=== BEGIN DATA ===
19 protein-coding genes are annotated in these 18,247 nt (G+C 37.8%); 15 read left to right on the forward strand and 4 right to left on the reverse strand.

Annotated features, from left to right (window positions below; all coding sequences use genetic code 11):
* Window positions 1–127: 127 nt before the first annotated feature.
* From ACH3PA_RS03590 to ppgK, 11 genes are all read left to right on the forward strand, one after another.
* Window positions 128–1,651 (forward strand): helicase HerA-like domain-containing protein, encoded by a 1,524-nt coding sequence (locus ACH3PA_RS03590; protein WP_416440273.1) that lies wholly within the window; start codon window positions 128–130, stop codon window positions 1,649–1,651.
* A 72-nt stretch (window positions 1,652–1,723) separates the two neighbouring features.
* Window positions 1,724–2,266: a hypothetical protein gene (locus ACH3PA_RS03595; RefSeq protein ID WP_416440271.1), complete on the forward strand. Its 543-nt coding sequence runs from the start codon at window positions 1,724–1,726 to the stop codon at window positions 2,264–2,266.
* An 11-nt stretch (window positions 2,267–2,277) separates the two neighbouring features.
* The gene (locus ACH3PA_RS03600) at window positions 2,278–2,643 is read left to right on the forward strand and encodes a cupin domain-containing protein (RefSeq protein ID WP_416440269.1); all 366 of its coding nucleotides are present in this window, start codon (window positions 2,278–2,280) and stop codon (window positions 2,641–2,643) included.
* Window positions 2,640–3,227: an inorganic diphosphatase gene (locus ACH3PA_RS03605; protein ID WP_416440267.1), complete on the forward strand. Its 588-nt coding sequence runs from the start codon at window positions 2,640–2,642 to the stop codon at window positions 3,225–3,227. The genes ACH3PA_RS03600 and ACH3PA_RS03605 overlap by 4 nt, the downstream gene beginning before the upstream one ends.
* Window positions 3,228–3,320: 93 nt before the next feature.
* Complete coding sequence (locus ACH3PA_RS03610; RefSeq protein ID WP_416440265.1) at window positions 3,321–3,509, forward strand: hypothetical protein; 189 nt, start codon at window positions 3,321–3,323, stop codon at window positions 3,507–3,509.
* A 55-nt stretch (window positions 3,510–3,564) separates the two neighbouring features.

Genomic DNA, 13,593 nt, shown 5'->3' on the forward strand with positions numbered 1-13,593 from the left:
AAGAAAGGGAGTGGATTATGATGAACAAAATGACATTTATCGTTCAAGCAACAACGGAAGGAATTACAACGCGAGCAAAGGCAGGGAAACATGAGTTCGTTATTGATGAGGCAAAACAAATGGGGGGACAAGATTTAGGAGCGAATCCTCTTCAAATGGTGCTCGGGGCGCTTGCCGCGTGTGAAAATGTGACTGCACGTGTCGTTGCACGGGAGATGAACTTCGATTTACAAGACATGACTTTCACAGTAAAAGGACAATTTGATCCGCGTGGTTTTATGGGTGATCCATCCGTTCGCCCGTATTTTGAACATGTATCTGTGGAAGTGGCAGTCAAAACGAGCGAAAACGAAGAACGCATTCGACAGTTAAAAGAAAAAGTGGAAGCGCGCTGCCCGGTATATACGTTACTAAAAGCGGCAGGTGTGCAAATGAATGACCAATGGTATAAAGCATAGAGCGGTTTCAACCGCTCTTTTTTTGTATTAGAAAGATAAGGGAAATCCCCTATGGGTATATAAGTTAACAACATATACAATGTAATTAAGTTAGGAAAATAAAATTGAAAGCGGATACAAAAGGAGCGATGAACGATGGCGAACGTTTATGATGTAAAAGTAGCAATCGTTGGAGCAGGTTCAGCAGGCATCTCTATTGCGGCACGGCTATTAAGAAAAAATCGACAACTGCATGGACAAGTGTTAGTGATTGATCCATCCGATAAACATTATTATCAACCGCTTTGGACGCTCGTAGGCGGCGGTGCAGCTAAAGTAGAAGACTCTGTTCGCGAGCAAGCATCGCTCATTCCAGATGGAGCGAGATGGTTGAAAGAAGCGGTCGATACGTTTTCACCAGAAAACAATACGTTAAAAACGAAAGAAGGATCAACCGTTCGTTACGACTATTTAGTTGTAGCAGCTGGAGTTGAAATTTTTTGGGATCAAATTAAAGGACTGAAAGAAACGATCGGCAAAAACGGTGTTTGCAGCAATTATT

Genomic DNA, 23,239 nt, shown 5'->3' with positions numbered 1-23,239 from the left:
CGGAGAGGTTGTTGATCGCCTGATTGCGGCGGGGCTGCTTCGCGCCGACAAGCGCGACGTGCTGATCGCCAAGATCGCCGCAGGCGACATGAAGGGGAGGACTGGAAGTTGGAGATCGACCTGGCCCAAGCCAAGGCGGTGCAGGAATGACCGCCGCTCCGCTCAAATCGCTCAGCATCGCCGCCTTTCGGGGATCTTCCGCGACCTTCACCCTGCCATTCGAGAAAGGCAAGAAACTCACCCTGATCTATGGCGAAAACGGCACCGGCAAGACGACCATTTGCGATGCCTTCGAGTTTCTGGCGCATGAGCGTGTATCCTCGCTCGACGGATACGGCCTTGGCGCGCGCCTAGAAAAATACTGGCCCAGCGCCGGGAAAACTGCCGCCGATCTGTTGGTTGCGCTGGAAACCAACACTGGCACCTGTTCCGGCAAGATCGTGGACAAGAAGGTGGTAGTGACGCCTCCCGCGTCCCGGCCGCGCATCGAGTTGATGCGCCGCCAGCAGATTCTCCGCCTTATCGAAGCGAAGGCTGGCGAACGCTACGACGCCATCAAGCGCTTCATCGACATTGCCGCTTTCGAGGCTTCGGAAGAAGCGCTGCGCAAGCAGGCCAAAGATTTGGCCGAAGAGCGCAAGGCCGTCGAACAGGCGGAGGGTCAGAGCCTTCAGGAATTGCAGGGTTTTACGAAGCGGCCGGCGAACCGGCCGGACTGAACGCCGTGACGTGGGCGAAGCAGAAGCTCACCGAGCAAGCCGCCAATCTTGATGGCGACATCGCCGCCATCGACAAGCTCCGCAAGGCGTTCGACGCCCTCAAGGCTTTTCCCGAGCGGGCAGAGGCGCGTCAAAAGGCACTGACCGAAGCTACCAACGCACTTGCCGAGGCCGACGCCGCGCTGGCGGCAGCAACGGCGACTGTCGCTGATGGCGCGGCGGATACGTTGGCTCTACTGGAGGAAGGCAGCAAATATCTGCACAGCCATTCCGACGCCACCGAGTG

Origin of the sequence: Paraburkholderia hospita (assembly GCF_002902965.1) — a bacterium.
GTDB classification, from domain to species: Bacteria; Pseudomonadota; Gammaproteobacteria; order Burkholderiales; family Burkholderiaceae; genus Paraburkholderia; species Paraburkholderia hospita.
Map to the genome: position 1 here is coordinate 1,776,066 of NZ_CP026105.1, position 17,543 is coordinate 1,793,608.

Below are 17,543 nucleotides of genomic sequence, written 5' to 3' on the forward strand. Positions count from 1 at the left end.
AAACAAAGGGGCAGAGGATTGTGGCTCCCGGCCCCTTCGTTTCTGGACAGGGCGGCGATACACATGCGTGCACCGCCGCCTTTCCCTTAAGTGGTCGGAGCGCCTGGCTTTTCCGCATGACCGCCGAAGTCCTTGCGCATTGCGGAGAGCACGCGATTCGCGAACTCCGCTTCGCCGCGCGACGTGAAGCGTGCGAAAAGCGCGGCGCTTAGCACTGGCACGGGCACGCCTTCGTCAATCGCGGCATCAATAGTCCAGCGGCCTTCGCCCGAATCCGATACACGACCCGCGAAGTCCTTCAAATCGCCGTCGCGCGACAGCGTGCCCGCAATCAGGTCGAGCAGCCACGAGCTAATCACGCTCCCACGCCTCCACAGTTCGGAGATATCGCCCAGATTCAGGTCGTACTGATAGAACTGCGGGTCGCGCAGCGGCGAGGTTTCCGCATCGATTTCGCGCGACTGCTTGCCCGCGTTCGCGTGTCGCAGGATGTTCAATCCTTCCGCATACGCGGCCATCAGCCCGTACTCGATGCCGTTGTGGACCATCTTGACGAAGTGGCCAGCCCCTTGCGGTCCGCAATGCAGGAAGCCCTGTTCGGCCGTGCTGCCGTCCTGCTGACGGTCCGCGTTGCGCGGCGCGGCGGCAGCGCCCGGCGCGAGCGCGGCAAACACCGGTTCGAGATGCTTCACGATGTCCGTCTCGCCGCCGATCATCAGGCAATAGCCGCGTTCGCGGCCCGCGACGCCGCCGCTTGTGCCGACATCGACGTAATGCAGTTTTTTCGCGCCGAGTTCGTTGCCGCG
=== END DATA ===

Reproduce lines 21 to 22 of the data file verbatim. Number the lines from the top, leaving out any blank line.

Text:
Below are 17,543 nucleotides of genomic sequence, written 5' to 3' on the forward strand. Positions count from 1 at the left end.
AAACAAAGGGGCAGAGGATTGTGGCTCCCGGCCCCTTCGTTTCTGGACAGGGCGGCGATACACATGCGTGCACCGCCGCCTTTCCCTTAAGTGGTCGGAGCGCCTGGCTTTTCCGCATGACCGCCGAAGTCCTTGCGCATTGCGGAGAGCACGCGATTCGCGAACTCCGCTTCGCCGCGCGACGTGAAGCGTGCGAAAAGCGCGGCGCTTAGCACTGGCACGGGCACGCCTTCGTCAATCGCGGCATCAATAGTCCAGCGGCCTTCGCCCGAATCCGATACACGACCCGCGAAGTCCTTCAAATCGCCGTCGCGCGACAGCGTGCCCGCAATCAGGTCGAGCAGCCACGAGCTAATCACGCTCCCACGCCTCCACAGTTCGGAGATATCGCCCAGATTCAGGTCGTACTGATAGAACTGCGGGTCGCGCAGCGGCGAGGTTTCCGCATCGATTTCGCGCGACTGCTTGCCCGCGTTCGCGTGTCGCAGGATGTTCAATCCTTCCGCATACGCGGCCATCAGCCCGTACTCGATGCCGTTGTGGACCATCTTGACGAAGTGGCCAGCCCCTTGCGGTCCGCAATGCAGGAAGCCCTGTTCGGCCGTGCTGCCGTCCTGCTGACGGTCCGCGTTGCGCGGCGCGGCGGCAGCGCCCGGCGCGAGCGCGGCAAACACCGGTTCGAGATGCTTCACGATGTCCGTCTCGCCGCCGATCATCAGGCAATAGCCGCGTTCGCGGCCCGCGACGCCGCCGCTTGTGCCGACATCGACGTAATGCAGTTTTTTCGCGCCGAGTTCGTTGCCGCG